With implementation of the new THEC funding formula, there was a negative impact to the ETSU budget in the amount of $2,468,500 due to the removal of the hold harmless provision. Further reductions in state support are expediting our transition to a publicly located but privately funded university. Budget reductions totaling 6.2 percent of the base were implemented for 2014-15. The budget adjustments represent permanent reductions to the base, with the understanding that any revenue growth would be used to replenish institutional reserves and/or support strategic goals Through strategic and dedicated action, we navigated budgeted challenges partially created by a false security in historic patterns of enrollment growth to offset state revenue reductions. Barring unforeseen circumstances, we do not anticipate the need for additional budget reductions during the current academic year and our focus turns to the work of developing sustainable budget models for ETSU. Budget Update
Current and Projected Number of High School Graduates Source: Western Interstate Commission on Higher Education, “Knocking at the College Door”
Budget Review and Structural Change As part of the work of the Committee for 125, ETSU undertook a review of budget processes, governance structure, policy mechanisms, accountability reporting, and foundation/fundraising structures which culminates with several consultant reports. Budget Process Committee - Exploring the development of a decentralized budget process that integrates strategic planning and budgeting. Academic Portfolio Review Committee - Conducting a holistic review of academic and administrative programs and services that includes opportunities for program redesign, interdisciplinary collaboration, and programmatic changes that enhance program viability and student success Administrative Services Committee - Identifying opportunities for increased quality of service, efficiencies and cost savings. These opportunities will be considered in light of relevance to mission, support of a student-centered growth agenda, and fiscal stewardship. Committees are actively engaged with the campus in a process that is open, transparent, and inclusive. The website is as follows: http://www.etsu.edu/125/newbudgetprocess/default.aspx 13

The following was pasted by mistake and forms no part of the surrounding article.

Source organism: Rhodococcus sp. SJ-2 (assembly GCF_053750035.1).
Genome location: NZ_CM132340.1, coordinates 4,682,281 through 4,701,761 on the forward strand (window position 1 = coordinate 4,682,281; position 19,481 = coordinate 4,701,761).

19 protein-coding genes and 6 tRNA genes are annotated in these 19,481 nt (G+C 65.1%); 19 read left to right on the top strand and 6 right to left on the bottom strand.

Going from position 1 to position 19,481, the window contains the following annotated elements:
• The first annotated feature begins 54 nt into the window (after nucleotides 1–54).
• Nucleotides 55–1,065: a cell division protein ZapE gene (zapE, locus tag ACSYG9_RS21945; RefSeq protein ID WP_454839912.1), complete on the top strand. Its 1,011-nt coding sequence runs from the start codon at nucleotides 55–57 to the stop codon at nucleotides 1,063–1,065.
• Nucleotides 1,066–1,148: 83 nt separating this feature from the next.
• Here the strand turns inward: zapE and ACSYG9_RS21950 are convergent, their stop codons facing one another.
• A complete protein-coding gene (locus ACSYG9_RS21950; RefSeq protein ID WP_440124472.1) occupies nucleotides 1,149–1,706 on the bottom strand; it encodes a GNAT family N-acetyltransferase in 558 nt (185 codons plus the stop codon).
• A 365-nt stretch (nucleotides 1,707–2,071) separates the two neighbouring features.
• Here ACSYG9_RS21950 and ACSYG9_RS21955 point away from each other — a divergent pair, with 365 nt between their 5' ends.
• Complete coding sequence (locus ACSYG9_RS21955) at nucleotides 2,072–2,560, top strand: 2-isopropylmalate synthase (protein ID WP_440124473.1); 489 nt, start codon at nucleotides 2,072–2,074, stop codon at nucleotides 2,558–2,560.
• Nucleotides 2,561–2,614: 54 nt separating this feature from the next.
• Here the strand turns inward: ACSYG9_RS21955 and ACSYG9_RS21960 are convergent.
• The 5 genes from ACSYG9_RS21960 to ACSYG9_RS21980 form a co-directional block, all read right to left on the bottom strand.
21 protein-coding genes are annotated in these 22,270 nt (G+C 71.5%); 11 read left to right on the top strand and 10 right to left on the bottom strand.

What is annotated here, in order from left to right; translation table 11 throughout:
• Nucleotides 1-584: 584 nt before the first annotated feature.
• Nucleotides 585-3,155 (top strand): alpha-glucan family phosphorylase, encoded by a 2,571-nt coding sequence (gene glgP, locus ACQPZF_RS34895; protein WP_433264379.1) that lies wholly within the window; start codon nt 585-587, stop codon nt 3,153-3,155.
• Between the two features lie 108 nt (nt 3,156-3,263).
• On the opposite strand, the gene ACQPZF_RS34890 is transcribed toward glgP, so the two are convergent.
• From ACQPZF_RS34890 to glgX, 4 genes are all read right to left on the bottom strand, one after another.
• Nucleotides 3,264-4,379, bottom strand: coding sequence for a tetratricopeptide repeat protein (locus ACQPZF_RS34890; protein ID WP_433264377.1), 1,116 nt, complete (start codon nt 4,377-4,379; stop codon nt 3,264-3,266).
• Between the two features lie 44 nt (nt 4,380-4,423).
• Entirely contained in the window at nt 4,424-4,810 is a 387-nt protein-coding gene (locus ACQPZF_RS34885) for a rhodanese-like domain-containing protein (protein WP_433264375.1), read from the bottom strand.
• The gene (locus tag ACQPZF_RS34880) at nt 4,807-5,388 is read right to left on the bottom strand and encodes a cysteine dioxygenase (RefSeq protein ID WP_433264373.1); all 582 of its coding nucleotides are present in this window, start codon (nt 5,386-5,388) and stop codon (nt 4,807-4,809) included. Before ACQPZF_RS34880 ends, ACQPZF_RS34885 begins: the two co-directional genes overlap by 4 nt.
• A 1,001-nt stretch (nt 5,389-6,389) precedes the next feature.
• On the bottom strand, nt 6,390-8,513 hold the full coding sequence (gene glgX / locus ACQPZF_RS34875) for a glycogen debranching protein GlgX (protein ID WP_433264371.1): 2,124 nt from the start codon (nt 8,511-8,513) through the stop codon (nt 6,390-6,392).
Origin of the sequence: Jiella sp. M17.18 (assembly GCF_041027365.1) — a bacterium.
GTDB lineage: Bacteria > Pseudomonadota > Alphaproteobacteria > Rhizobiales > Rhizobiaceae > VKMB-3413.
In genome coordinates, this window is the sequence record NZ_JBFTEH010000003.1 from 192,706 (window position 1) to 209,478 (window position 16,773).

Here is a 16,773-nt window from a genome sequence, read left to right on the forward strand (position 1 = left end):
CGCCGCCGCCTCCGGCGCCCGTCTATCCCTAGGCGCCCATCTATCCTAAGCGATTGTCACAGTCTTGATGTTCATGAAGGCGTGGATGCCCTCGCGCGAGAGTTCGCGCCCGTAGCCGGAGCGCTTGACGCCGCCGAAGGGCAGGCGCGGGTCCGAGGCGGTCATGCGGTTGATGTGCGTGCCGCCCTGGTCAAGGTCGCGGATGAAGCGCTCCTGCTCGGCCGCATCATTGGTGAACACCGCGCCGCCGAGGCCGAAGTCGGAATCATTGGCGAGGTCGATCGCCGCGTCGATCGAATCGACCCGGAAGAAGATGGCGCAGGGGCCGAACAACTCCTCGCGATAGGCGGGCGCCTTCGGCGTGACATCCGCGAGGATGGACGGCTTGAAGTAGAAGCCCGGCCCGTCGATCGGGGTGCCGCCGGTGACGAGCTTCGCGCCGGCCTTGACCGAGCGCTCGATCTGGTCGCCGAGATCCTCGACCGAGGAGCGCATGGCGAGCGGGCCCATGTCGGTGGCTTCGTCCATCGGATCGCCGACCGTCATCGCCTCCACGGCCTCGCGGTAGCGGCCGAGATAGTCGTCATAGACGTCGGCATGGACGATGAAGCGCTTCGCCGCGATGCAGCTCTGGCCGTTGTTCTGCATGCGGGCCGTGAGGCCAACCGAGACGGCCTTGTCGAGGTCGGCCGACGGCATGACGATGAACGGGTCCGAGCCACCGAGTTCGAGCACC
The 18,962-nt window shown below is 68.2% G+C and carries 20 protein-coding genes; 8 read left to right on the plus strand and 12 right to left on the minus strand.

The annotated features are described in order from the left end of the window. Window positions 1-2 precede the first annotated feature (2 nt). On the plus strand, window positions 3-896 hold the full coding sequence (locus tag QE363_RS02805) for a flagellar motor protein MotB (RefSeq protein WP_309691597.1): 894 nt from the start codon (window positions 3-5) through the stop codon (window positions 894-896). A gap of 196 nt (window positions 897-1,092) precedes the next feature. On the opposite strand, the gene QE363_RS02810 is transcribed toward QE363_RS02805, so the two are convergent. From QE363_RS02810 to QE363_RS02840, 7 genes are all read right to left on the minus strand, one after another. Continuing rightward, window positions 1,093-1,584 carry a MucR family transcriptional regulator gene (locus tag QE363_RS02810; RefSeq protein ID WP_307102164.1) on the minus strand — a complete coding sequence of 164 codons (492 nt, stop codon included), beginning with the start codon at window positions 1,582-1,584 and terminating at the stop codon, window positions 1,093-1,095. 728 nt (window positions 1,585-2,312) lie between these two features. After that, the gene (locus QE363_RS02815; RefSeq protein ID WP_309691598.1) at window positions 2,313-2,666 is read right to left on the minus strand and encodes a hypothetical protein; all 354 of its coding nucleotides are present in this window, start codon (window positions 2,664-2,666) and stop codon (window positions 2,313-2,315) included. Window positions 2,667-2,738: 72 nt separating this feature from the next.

Sustained pressure to increase enrollment but also enhance retention in light of Complete College Increased enrollment competition across sectors, ranging from marketing to the rise of associate degree programs As a result of Common Core, there is growing public concern related to college readiness and student learning outcomes Increased pressure from state and regional entities to focus on transfer, articulation and completion Course redesign and student centered models – how do they impact student success? Western Governors University, PLA, MOOCS and other non-traditional access venues. Student services, academic support, and the total college experience CCTA, Promise, and the State Policy Landscape
Tennessee Promise Commits to providing on a continuing basis two years of community college or a college of applied technology (TCAT) absolutely free of tuition and fees to graduating high school seniors. The governor transferred lottery reserve funds to create an endowment, with the goal of strategically redirecting existing resources. As part of this program, the Hope Scholarship award amount were changed for the first two years of college to $3,500 annually and $4,500 for the last two years of college. The program makes several changes in various lottery funded scholarship programs, including: funding for former Hope Scholarship recipients to receive Wilder Naifeh scholarships, “last dollar” funds for Wilder Naifeh recipients and high school students participating in dual enrollment classes, and modifying the eligibility period for Hope Scholarships (eight semesters). East Tennessee State University